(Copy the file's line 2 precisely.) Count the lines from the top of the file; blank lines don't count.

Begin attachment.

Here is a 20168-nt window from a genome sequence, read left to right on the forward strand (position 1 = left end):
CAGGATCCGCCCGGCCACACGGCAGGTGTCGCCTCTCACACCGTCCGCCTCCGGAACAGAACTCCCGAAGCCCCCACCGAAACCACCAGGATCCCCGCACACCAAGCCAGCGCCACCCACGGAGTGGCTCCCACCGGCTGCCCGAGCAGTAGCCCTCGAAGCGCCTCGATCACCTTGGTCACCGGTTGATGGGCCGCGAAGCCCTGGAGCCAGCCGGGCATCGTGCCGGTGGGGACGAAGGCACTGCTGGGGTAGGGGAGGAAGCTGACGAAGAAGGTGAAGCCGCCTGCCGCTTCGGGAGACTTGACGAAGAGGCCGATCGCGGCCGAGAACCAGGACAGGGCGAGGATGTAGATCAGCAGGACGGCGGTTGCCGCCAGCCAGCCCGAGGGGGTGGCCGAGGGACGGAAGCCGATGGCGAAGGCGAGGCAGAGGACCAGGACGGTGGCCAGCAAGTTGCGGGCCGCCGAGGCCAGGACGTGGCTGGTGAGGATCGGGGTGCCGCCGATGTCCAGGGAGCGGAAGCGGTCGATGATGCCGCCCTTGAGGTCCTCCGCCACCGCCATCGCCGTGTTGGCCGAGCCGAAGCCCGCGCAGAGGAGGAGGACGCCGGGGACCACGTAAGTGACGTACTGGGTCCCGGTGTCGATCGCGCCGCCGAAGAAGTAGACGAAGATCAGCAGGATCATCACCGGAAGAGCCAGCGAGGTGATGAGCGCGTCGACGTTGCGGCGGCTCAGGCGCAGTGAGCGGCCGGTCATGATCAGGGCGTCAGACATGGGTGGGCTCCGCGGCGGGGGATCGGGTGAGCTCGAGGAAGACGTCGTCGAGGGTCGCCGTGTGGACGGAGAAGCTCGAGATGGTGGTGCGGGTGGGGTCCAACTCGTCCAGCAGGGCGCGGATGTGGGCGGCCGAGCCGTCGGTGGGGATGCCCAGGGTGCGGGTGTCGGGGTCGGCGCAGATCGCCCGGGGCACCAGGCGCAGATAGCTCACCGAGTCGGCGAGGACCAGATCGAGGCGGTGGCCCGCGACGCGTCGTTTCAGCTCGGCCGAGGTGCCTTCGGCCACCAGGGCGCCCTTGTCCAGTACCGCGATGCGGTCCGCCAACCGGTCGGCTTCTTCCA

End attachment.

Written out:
CAGGATCCGCCCGGCCACACGGCAGGTGTCGCCTCTCACACCGTCCGCCTCCGGAACAGAACTCCCGAAGCCCCCACCGAAACCACCAGGATCCCCGCACACCAAGCCAGCGCCACCCACGGAGTGGCTCCCACCGGCTGCCCGAGCAGTAGCCCTCGAAGCGCCTCGATCACCTTGGTCACCGGTTGATGGGCCGCGAAGCCCTGGAGCCAGCCGGGCATCGTGCCGGTGGGGACGAAGGCACTGCTGGGGTAGGGGAGGAAGCTGACGAAGAAGGTGAAGCCGCCTGCCGCTTCGGGAGACTTGACGAAGAGGCCGATCGCGGCCGAGAACCAGGACAGGGCGAGGATGTAGATCAGCAGGACGGCGGTTGCCGCCAGCCAGCCCGAGGGGGTGGCCGAGGGACGGAAGCCGATGGCGAAGGCGAGGCAGAGGACCAGGACGGTGGCCAGCAAGTTGCGGGCCGCCGAGGCCAGGACGTGGCTGGTGAGGATCGGGGTGCCGCCGATGTCCAGGGAGCGGAAGCGGTCGATGATGCCGCCCTTGAGGTCCTCCGCCACCGCCATCGCCGTGTTGGCCGAGCCGAAGCCCGCGCAGAGGAGGAGGACGCCGGGGACCACGTAAGTGACGTACTGGGTCCCGGTGTCGATCGCGCCGCCGAAGAAGTAGACGAAGATCAGCAGGATCATCACCGGAAGAGCCAGCGAGGTGATGAGCGCGTCGACGTTGCGGCGGCTCAGGCGCAGTGAGCGGCCGGTCATGATCAGGGCGTCAGACATGGGTGGGCTCCGCGGCGGGGGATCGGGTGAGCTCGAGGAAGACGTCGTCGAGGGTCGCCGTGTGGACGGAGAAGCTCGAGATGGTGGTGCGGGTGGGGTCCAACTCGTCCAGCAGGGCGCGGATGTGGGCGGCCGAGCCGTCGGTGGGGATGCCCAGGGTGCGGGTGTCGGGGTCGGCGCAGATCGCCCGGGGCACCAGGCGCAGATAGCTCACCGAGTCGGCGAGGACCAGATCGAGGCGGTGGCCCGCGACGCGTCGTTTCAGCTCGGCCGAGGTGCCTTCGGCCACCAGGGCGCCCTTGTCCAGTACCGCGATGCGGTCCGCCAACCGGTCGGCTTCTTCCA